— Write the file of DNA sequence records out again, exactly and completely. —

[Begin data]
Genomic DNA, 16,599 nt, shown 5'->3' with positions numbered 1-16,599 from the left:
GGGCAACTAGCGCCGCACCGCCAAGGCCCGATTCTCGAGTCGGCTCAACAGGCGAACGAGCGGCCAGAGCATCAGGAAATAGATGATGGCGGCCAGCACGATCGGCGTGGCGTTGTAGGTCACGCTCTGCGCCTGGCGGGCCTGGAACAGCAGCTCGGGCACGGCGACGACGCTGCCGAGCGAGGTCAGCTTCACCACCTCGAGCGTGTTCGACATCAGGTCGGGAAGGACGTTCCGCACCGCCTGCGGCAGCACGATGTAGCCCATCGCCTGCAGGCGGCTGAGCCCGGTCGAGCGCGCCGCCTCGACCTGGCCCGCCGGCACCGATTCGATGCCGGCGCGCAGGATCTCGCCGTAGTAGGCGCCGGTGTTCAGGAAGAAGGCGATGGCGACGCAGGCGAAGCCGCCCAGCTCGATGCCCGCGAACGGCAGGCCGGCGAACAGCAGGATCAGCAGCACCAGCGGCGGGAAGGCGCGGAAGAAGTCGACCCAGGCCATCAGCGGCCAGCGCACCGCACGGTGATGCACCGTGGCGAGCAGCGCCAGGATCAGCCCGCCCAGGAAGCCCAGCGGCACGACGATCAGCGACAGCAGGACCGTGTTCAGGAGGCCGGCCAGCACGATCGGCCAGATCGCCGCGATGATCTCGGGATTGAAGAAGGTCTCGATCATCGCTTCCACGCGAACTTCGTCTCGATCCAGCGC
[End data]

Genomic DNA, 16,599 nt, shown 5'->3' with positions numbered 1-16,599 from the left:
GGGCAACTAGCGCCGCACCGCCAAGGCCCGATTCTCGAGTCGGCTCAACAGGCGAACGAGCGGCCAGAGCATCAGGAAATAGATGATGGCGGCCAGCACGATCGGCGTGGCGTTGTAGGTCACGCTCTGCGCCTGGCGGGCCTGGAACAGCAGCTCGGGCACGGCGACGACGCTGCCGAGCGAGGTCAGCTTCACCACCTCGAGCGTGTTCGACATCAGGTCGGGAAGGACGTTCCGCACCGCCTGCGGCAGCACGATGTAGCCCATCGCCTGCAGGCGGCTGAGCCCGGTCGAGCGCGCCGCCTCGACCTGGCCCGCCGGCACCGATTCGATGCCGGCGCGCAGGATCTCGCCGTAGTAGGCGCCGGTGTTCAGGAAGAAGGCGATGGCGACGCAGGCGAAGCCGCCCAGCTCGATGCCCGCGAACGGCAGGCCGGCGAACAGCAGGATCAGCAGCACCAGCGGCGGGAAGGCGCGGAAGAAGTCGACCCAGGCCATCAGCGGCCAGCGCACCGCACGGTGATGCACCGTGGCGAGCAGCGCCAGGATCAGCCCGCCCAGGAAGCCCAGCGGCACGACGATCAGCGACAGCAGGACCGTGTTCAGGAGGCCGGCCAGCACGATCGGCCAGATCGCCGCGATGATCTCGGGATTGAAGAAGGTCTCGATCATCGCTTCCACGCGAACTTCGTCTCGATCCAGCGC